Levels Deep: Bob Gullotti's Practice of Presence


 Whether we’re on the bandstand, in the studio, or in the practice room, there is one thing all those situations require of us. Attention! When we are completely present, we can flow with what we are doing and complement the music we play. This carries over into the rest of life, whether we are alone or interacting with other humans.

Our wonderful friend and colleague at Berklee, the late Bob Gullotti, was a legendary Boston-area drummer who formed a trio called The Fringe (with George Garzone) - playing improvised music for fifty years! One can imagine how present one has to be to perform spontaneous composition night after night.

Gullotti developed an exercise he called “Levels Deep,” with the intention of developing concentration and focus. It’s an exercise that never gets old because it can be played a different way every time it’s practiced. 

The practice is to take any two-measure phrase from Ted Reed’s Progressive Steps to Syncopation - or any phrase you compose - and orchestrate it on the set over a foot ostinato.  The challenge is to move one note to a different surface, followed by moving another note, and another.  “You’re going to make a million mistakes,” said Gullotti. I find this to be both a challenging and rewarding exercise. After practicing this, I can really feel a sense of flow.

 Step one is to pick any two measures of an eighth note phrase and put them together.  Let’s take the first two measures of Ted Reed’s Exercise One for example:


Step two is to move the phrase to a cymbal (or another surface of your choice):



Step three is to fill in any eighth notes with the opposite hand on another surface.  In this example, I use the cross-stick:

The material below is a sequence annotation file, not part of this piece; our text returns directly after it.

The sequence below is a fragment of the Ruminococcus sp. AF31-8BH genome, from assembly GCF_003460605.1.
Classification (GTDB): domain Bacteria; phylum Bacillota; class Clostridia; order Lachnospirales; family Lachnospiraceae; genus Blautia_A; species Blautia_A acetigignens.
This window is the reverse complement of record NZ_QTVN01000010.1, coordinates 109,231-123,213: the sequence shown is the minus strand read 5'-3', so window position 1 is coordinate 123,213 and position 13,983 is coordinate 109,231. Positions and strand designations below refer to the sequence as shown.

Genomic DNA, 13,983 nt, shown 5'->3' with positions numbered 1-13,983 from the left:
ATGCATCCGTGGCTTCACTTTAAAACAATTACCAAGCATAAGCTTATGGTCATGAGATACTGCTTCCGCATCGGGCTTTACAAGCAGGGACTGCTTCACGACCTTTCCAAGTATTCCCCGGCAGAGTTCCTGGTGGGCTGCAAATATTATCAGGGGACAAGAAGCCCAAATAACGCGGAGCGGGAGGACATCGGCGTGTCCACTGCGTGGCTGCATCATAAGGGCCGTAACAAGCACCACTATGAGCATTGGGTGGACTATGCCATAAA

In step four, we choose a foot ostinato.  Feel free to use any ostinato of your choice: boom/chick, samba, left foot clave with tumbao, etc. In this example, we'll use a Brazilian baião pattern:


In step five, the pattern is orchestrated on two surfaces over a foot ostinato.  This is what Gullotti referred to as being “on the surface of the water”:



Before you move on, make sure everything is lining up, and that it feels like it’s in the pocket. Try it with a metronome sounding on quarter notes or half notes. 

Now, let’s go levels deep! In step six, we’ll start by moving a note from the cymbal to the floor tom. This happens on beat four of the first measure:


 You always have the freedom to choose any sound source, so if you’d rather move it to a bell, stack, alternate snare, or alternate tom, feel free.  Just keep it in the same place every time the note comes around in the pattern. We are now one level deep under the surface of the water.

In step seven, we move the opposite hand to a small tom on the and (+) of one of the second measure, bringing us two levels deep:


If the tempo too fast to handle, be sure to slow it down.  The idea is to challenge yourself, but you want to be able to play it so that it feels good, and keep track of it without becoming discouraged.

 In step eight, we move to a tom on the and (+) of three in the second measure, bringing us three levels deep:


Remember to take your time with each level of this exercise.  Find the flow and the pocket for each pattern.  In step nine, we move the first cross-stick hit to a snare drum rim shot on beat two of the first measure.  This will bring us four levels deep.

  As always, be patient with yourself and practice from where you are.  This way, you’re getting the most from your practice.  If you’re ready to go deeper, step ten moves the cymbal to a cowbell on the first two eighth notes of the pattern, as well as the last eighth note.  We have arrived at five levels deep.



Remember, you can keep going from there, reaching out for different parts of the set and going to six, seven, or even eight levels deep.  Try a different phrase every time you practice.  Or try the same phrase with different variations.  It doesn’t really matter; the goal of the exercise is to develop your concentration and focus, which will serve you in any situation.  Don’t worry about making mistakes and falling. It happens to all practitioners of any art or sport.  Keep breathing and relax as much as possible…and smile! It’s all about the practice.


Thanks for practicing and see you at www.markwalkerlessons.com!


With gratitude,






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